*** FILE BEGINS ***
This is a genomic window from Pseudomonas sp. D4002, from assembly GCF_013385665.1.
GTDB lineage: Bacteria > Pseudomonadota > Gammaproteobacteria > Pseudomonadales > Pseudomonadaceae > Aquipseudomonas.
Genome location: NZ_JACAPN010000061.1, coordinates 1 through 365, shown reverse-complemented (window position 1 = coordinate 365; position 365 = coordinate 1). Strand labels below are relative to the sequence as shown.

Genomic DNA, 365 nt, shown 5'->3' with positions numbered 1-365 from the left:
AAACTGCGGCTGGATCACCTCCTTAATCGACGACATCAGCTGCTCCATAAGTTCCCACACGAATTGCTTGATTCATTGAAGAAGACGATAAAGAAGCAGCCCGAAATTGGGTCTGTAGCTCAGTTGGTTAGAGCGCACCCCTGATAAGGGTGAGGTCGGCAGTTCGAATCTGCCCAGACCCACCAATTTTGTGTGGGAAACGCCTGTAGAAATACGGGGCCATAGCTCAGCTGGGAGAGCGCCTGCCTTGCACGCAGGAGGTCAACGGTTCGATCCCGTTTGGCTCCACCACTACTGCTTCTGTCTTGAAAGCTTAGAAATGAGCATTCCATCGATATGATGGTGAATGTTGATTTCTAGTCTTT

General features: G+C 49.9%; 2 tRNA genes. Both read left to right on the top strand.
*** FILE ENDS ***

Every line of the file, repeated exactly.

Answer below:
This is a genomic window from Pseudomonas sp. D4002, from assembly GCF_013385665.1.
GTDB lineage: Bacteria > Pseudomonadota > Gammaproteobacteria > Pseudomonadales > Pseudomonadaceae > Aquipseudomonas.
Genome location: NZ_JACAPN010000061.1, coordinates 1 through 365, shown reverse-complemented (window position 1 = coordinate 365; position 365 = coordinate 1). Strand labels below are relative to the sequence as shown.

Genomic DNA, 365 nt, shown 5'->3' with positions numbered 1-365 from the left:
AAACTGCGGCTGGATCACCTCCTTAATCGACGACATCAGCTGCTCCATAAGTTCCCACACGAATTGCTTGATTCATTGAAGAAGACGATAAAGAAGCAGCCCGAAATTGGGTCTGTAGCTCAGTTGGTTAGAGCGCACCCCTGATAAGGGTGAGGTCGGCAGTTCGAATCTGCCCAGACCCACCAATTTTGTGTGGGAAACGCCTGTAGAAATACGGGGCCATAGCTCAGCTGGGAGAGCGCCTGCCTTGCACGCAGGAGGTCAACGGTTCGATCCCGTTTGGCTCCACCACTACTGCTTCTGTCTTGAAAGCTTAGAAATGAGCATTCCATCGATATGATGGTGAATGTTGATTTCTAGTCTTT

General features: G+C 49.9%; 2 tRNA genes. Both read left to right on the top strand.